What is your love language?

Photo by Esther Ann

When we find and connect with people the world becomes less lonely and empty. Sometimes it can feel like we are doing all the right things to connect with someone but still aren’t connecting.

This could be because we aren’t using the right love language. Dr. Gary Chapman, author of the 5 Love Languages, believes individuals have a primary love language they relate to. This is not to say the other four love languages are not important, but when we recognize and meet the needs of someone else’s love language, this can bring more connection, laughter, and harmony to the relationship. Let’s learn more about these love languages.

Words of Affirmation

When we offer positive words or phrases which support, uplift, encourage, communicate your love, and show appreciation we are using words of affirmation.

How nice is it to hear the words “I appreciate you,” “I admire your generosity,” and “it meant so much to me when you did this for me.”

Even reading those statements my heart feels a little fuller.

Acts of Service

The Acts of Service love language focuses on doing activities for another person that can help make life easier or more enjoyable for the other person.

This could include running errands, checking in on them during the day, making them a warm beverage, doing things around the house, or anything that can help the other person feel appreciated and make their life a little bit easier.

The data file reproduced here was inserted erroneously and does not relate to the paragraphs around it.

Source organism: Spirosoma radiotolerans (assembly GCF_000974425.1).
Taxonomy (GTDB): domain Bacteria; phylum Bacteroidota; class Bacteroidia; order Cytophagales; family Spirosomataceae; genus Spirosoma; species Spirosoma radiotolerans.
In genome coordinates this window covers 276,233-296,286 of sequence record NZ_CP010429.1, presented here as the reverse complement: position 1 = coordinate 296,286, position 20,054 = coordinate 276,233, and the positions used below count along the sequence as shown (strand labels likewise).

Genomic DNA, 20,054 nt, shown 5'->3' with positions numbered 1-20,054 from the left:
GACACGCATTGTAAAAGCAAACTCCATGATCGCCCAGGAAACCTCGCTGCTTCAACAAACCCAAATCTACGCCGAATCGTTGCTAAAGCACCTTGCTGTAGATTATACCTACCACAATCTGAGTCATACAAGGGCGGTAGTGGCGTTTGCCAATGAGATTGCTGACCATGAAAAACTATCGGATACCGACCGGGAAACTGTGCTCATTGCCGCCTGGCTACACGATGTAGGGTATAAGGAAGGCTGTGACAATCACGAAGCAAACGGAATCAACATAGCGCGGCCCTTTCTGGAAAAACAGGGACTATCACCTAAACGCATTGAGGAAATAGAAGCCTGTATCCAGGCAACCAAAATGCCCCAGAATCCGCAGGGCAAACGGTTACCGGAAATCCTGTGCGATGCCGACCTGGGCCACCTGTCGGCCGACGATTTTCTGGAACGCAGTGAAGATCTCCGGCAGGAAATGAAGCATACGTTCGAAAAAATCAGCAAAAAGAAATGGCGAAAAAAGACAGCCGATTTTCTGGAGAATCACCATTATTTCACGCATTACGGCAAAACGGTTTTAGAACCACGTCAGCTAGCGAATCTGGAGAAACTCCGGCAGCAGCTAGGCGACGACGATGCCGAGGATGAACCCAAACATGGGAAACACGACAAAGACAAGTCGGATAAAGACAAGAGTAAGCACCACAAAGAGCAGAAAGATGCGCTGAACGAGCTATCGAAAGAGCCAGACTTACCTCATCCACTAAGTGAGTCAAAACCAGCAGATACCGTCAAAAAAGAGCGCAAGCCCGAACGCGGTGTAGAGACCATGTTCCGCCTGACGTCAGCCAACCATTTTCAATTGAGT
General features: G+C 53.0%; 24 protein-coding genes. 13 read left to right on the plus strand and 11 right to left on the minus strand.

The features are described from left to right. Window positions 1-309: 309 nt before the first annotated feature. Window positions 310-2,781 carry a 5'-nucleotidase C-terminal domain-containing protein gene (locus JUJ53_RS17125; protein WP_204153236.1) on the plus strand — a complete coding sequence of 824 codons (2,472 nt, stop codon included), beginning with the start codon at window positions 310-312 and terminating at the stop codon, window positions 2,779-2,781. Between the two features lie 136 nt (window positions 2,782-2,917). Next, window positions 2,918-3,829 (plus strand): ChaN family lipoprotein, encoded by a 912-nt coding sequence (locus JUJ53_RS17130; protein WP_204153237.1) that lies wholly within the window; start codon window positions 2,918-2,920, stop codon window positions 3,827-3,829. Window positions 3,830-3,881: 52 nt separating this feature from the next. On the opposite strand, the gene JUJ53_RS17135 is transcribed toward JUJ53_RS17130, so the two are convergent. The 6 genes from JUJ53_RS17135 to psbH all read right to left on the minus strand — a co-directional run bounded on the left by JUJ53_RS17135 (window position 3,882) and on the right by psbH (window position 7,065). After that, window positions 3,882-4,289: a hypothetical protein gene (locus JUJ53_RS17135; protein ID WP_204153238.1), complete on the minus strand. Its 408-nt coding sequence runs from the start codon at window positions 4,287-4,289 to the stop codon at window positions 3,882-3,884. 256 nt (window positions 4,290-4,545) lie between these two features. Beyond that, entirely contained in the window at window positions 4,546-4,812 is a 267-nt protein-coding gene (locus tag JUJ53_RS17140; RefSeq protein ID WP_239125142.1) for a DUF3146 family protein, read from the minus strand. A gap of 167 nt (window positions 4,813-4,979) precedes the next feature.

If receiving gifts is your love language this can be very rewarding. When giving or receiving gifts, it does not need to be extravagant or cost a lot of money. There could be a sentimental reason for giving them a small gift.

It is about showing someone you are hearing what they are going through, caring for them and tailoring the gift towards what they might need. For example, you might remember a favourite flower or chocolate bar of someone’s and give that as a gift, or if you know someone is going through a stressful time you may choose to give them a gift certificate to the spa.

Quality Time

When you are spending quality time with someone, you are giving that person your undivided attention, which includes turning off the tv and putting away your cell phone or other distracting objects.

Quality time includes staying in the moment, making eye contact and actively listening to what the other person is saying, making a plan to do something together, and developing a routine where you connect daily. It is not about the amount of time you spend with someone, but the quality of the time spent together.

Physical Touch

Skin-to-skin contact triggers the release of feel-good hormones —serotonin, dopamine, and oxytocin — in our bodies. Physical touch could include kissing, holding hands, hugging, snuggling on the couch or in bed, dancing or working out with your partner, or getting a gentle massage or foot rub.

Knowing the primary love languages of my partner, our children and myself has helped make our relationships stronger because we can advocate for what our needs are and tailor activities we do to meet each person’s needs when spending time together which makes our family bond stronger.

It can also be helpful to know the love languages of those around you such as friends, co-workers, and extended family to know how you can support others around you and make them feel appreciated and loved. If you are not sure what your love language is you can take the free quiz to learn more. https://5lovelanguages.com/quizzes/love-language